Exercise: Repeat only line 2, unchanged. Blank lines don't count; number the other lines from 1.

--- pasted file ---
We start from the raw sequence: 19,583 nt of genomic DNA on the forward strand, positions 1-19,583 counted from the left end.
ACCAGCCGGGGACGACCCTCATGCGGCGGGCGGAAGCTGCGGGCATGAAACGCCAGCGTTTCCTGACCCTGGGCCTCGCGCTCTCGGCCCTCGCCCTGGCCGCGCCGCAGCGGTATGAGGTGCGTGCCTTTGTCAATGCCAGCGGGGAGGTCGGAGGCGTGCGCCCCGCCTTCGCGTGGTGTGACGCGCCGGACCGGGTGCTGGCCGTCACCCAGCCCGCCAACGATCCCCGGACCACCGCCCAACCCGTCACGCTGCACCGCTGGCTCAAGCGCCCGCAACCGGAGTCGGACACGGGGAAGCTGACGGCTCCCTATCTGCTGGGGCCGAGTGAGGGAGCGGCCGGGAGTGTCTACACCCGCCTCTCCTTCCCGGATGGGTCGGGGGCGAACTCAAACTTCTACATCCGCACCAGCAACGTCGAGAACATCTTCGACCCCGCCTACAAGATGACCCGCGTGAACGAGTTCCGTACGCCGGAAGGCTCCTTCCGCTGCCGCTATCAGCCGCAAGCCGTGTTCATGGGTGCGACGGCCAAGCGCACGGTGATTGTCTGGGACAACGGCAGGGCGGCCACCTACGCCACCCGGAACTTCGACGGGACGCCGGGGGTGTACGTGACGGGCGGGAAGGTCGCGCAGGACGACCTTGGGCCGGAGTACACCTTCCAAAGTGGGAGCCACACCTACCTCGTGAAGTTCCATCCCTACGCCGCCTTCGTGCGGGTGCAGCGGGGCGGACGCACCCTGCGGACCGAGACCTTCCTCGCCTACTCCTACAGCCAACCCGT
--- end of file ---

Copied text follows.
ACCAGCCGGGGACGACCCTCATGCGGCGGGCGGAAGCTGCGGGCATGAAACGCCAGCGTTTCCTGACCCTGGGCCTCGCGCTCTCGGCCCTCGCCCTGGCCGCGCCGCAGCGGTATGAGGTGCGTGCCTTTGTCAATGCCAGCGGGGAGGTCGGAGGCGTGCGCCCCGCCTTCGCGTGGTGTGACGCGCCGGACCGGGTGCTGGCCGTCACCCAGCCCGCCAACGATCCCCGGACCACCGCCCAACCCGTCACGCTGCACCGCTGGCTCAAGCGCCCGCAACCGGAGTCGGACACGGGGAAGCTGACGGCTCCCTATCTGCTGGGGCCGAGTGAGGGAGCGGCCGGGAGTGTCTACACCCGCCTCTCCTTCCCGGATGGGTCGGGGGCGAACTCAAACTTCTACATCCGCACCAGCAACGTCGAGAACATCTTCGACCCCGCCTACAAGATGACCCGCGTGAACGAGTTCCGTACGCCGGAAGGCTCCTTCCGCTGCCGCTATCAGCCGCAAGCCGTGTTCATGGGTGCGACGGCCAAGCGCACGGTGATTGTCTGGGACAACGGCAGGGCGGCCACCTACGCCACCCGGAACTTCGACGGGACGCCGGGGGTGTACGTGACGGGCGGGAAGGTCGCGCAGGACGACCTTGGGCCGGAGTACACCTTCCAAAGTGGGAGCCACACCTACCTCGTGAAGTTCCATCCCTACGCCGCCTTCGTGCGGGTGCAGCGGGGCGGACGCACCCTGCGGACCGAGACCTTCCTCGCCTACTCCTACAGCCAACCCGT